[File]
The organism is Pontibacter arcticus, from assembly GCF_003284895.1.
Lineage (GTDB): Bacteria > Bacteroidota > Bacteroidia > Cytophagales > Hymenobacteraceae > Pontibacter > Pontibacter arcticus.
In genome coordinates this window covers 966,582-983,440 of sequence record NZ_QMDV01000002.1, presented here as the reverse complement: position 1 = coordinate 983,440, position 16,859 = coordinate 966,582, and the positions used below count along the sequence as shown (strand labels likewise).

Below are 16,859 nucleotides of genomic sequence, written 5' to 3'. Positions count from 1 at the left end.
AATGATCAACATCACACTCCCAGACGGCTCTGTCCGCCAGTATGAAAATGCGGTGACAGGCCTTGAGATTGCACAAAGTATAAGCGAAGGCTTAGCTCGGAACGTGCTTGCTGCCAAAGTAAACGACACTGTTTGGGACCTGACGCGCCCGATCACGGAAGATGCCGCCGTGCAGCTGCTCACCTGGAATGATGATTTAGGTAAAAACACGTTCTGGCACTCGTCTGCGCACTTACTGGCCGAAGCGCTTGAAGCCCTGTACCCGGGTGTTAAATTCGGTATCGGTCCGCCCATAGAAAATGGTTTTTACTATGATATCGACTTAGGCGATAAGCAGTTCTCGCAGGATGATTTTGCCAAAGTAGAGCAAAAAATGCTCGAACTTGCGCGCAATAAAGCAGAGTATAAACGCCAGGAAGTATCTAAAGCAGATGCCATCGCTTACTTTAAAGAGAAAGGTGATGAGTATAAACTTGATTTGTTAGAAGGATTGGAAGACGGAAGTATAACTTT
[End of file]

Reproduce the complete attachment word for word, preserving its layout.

The organism is Pontibacter arcticus, from assembly GCF_003284895.1.
Lineage (GTDB): Bacteria > Bacteroidota > Bacteroidia > Cytophagales > Hymenobacteraceae > Pontibacter > Pontibacter arcticus.
In genome coordinates this window covers 966,582-983,440 of sequence record NZ_QMDV01000002.1, presented here as the reverse complement: position 1 = coordinate 983,440, position 16,859 = coordinate 966,582, and the positions used below count along the sequence as shown (strand labels likewise).

Below are 16,859 nucleotides of genomic sequence, written 5' to 3'. Positions count from 1 at the left end.
AATGATCAACATCACACTCCCAGACGGCTCTGTCCGCCAGTATGAAAATGCGGTGACAGGCCTTGAGATTGCACAAAGTATAAGCGAAGGCTTAGCTCGGAACGTGCTTGCTGCCAAAGTAAACGACACTGTTTGGGACCTGACGCGCCCGATCACGGAAGATGCCGCCGTGCAGCTGCTCACCTGGAATGATGATTTAGGTAAAAACACGTTCTGGCACTCGTCTGCGCACTTACTGGCCGAAGCGCTTGAAGCCCTGTACCCGGGTGTTAAATTCGGTATCGGTCCGCCCATAGAAAATGGTTTTTACTATGATATCGACTTAGGCGATAAGCAGTTCTCGCAGGATGATTTTGCCAAAGTAGAGCAAAAAATGCTCGAACTTGCGCGCAATAAAGCAGAGTATAAACGCCAGGAAGTATCTAAAGCAGATGCCATCGCTTACTTTAAAGAGAAAGGTGATGAGTATAAACTTGATTTGTTAGAAGGATTGGAAGACGGAAGTATAACTTT